Sunday night's dinner was lovely; mmmm, lobster bisque.
Monday was quietly productive.
Tuesday I went to a deposition for someone else in the office; the witness wasn't testifying about our part of the case, but we sent someone just in case. Then I picked up a copy of the anthology with the middle Peter Crossman story in it, On Crusade; Barnes & Noble's online branch sent me a copy that was actually Evelyn Waugh's Ordeal of Gilbert Pinfold, of all things, wrapped in the cover of the Knights Templar anthology, and I had to get another sent to the local store.
Wednesday I got my teeth cleaned (oww), firmly resolved (again) to start flossing regularly, and bought a car.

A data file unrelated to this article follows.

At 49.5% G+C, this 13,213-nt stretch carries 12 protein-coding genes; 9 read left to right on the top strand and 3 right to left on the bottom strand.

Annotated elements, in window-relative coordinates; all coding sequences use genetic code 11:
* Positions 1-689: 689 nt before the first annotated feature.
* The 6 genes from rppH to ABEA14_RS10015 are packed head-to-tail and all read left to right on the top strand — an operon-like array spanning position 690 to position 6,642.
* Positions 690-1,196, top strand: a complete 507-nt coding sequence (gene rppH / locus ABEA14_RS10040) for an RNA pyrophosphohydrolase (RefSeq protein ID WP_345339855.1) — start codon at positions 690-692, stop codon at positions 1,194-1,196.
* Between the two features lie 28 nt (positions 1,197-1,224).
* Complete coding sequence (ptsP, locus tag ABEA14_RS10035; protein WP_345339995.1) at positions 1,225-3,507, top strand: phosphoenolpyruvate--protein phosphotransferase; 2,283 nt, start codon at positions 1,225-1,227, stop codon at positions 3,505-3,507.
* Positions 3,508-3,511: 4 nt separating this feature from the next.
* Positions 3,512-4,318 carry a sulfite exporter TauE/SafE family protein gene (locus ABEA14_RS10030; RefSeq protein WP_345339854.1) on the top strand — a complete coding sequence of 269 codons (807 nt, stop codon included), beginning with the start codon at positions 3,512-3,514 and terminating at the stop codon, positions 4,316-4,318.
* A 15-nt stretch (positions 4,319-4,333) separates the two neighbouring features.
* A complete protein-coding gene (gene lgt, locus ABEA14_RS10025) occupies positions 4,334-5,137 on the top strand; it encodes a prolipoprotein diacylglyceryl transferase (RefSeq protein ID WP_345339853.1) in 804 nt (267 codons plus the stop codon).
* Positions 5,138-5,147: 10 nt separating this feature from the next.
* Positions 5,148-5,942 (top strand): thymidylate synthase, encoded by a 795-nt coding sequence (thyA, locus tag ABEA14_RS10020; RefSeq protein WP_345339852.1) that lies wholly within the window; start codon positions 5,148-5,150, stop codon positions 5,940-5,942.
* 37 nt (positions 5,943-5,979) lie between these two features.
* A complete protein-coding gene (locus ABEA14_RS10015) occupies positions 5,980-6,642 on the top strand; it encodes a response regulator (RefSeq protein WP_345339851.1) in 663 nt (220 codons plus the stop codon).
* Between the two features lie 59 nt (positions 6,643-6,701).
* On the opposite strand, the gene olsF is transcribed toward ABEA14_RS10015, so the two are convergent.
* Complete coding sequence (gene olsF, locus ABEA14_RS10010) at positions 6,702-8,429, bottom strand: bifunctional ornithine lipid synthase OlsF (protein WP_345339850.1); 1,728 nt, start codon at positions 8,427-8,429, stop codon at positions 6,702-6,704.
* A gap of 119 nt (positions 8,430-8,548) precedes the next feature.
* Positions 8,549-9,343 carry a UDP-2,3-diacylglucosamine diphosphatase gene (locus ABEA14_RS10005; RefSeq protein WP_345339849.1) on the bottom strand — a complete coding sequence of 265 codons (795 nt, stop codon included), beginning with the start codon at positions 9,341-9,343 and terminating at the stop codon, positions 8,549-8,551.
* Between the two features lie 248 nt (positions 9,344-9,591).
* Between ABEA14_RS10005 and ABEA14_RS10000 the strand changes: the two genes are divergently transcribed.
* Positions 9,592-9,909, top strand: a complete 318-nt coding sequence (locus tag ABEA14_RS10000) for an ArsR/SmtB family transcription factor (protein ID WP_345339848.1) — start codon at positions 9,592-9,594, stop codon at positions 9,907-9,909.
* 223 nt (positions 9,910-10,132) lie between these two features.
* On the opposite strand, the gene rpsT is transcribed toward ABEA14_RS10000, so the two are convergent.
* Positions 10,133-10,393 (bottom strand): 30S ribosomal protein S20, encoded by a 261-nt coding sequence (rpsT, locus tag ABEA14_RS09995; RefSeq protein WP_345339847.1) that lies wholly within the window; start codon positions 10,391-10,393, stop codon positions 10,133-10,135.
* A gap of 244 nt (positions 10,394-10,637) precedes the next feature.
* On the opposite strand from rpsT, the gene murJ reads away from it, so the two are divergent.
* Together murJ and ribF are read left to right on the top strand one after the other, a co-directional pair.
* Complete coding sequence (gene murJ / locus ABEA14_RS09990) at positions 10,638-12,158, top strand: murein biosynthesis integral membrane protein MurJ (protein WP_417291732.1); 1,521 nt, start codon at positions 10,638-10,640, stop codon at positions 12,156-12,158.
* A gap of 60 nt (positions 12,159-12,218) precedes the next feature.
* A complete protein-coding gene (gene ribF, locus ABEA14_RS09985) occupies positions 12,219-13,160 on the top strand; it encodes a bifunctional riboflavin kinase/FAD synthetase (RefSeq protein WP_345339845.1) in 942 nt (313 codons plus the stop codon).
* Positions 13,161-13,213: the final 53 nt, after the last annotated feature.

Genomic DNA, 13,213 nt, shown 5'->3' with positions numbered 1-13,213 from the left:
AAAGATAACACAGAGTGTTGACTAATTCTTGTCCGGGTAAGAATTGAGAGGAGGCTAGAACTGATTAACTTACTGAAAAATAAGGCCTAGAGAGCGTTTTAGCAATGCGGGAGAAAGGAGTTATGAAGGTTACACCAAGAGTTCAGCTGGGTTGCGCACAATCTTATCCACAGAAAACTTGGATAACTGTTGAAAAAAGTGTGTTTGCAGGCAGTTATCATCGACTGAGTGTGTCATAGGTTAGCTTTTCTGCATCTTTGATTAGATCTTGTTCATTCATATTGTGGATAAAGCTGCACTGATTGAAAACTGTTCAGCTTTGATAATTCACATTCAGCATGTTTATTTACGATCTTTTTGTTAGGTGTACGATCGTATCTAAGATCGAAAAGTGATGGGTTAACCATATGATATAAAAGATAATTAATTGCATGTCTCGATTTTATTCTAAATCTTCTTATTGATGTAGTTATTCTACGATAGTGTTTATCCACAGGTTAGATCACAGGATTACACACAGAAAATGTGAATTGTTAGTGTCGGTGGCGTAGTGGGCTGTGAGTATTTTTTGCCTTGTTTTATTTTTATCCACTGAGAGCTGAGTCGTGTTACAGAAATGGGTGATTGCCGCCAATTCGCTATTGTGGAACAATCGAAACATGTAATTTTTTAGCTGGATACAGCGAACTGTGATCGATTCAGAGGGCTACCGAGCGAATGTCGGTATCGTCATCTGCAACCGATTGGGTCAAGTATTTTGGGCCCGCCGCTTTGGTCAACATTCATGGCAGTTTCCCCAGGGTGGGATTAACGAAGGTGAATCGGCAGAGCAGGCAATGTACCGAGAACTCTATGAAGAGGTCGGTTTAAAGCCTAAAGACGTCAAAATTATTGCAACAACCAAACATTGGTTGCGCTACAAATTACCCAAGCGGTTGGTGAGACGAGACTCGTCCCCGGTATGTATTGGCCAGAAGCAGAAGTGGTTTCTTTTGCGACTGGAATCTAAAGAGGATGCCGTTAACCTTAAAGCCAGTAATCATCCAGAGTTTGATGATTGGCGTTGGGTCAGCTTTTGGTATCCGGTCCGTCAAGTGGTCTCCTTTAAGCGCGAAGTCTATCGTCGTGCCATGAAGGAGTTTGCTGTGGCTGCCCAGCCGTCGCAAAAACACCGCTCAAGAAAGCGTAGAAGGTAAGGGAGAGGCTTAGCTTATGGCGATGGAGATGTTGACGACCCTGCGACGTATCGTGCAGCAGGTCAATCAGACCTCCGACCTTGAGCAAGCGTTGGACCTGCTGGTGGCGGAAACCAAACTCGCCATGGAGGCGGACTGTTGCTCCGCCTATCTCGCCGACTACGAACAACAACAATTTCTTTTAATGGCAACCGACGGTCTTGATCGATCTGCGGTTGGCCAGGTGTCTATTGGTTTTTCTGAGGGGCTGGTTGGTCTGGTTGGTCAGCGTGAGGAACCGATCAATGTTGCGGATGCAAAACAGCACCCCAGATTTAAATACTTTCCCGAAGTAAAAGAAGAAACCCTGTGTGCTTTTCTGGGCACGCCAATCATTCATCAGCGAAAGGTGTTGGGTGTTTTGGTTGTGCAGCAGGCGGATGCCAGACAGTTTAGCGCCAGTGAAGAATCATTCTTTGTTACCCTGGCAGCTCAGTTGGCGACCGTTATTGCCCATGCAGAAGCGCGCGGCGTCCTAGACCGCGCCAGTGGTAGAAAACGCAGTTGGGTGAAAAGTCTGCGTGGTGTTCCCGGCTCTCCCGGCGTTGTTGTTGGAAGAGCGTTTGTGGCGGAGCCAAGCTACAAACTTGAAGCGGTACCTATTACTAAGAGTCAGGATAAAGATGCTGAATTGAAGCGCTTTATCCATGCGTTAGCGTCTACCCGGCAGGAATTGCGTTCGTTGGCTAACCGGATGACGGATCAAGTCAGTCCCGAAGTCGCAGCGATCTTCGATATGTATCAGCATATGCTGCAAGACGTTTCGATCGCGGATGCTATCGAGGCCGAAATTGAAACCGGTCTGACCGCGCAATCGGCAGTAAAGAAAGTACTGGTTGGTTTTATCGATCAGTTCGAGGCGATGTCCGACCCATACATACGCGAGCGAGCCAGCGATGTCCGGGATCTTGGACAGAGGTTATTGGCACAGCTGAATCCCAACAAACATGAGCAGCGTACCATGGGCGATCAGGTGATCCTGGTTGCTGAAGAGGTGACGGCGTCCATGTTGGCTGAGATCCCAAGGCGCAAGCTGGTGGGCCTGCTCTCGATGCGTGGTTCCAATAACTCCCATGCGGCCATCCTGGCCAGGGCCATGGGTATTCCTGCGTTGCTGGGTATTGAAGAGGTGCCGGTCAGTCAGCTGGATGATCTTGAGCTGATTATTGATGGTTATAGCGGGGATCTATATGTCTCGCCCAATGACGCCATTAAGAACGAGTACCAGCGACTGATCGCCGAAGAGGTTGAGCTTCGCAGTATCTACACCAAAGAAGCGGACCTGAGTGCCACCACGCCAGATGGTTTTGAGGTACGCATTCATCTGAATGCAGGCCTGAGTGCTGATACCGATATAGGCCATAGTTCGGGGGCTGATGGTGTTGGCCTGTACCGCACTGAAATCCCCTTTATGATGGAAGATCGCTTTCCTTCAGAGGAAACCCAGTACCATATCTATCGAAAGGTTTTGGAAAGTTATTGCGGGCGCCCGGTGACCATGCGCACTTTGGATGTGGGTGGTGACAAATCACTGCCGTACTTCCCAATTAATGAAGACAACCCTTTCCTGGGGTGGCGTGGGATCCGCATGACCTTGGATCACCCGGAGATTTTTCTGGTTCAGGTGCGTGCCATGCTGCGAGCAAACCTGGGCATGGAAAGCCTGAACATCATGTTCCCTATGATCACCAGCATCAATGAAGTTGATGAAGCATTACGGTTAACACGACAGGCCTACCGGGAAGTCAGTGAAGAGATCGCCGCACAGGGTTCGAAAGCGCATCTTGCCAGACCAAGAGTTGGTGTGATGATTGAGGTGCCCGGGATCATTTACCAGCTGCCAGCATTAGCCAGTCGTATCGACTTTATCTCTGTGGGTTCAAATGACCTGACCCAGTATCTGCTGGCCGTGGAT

Thursday I picked up the car.
Friday I drove the car, and baked chocolate chip cookies.
Saturday I cleaned the house, showed my parents around the house when they arrived, and took them out to dinner in the new car. (Mmmm, bitter chocolate with orange mousse.)
Sunday we had Chad's parents, grandmother, and great-aunt over for lunch along with my parents. Our parents' dogs had a great time together, Chad cooked an excellent lunch, and the cookies were a hit.
You know, even when you're not the one cooking, entertaining is hard work.
I'd never had my own car. In high school, I learned to drive on my mother's Ford Escort wagon, which I borrowed to go to my part-time job and to go out on weekends.
In college I didn't drive, as I was living in cities where cars were either unnecessary or an active nuisance (Boston, London, and Washington DC). I could have used a car in law school, since New Haven's public transportation system was not superb, but between the buses and Chad, I managed.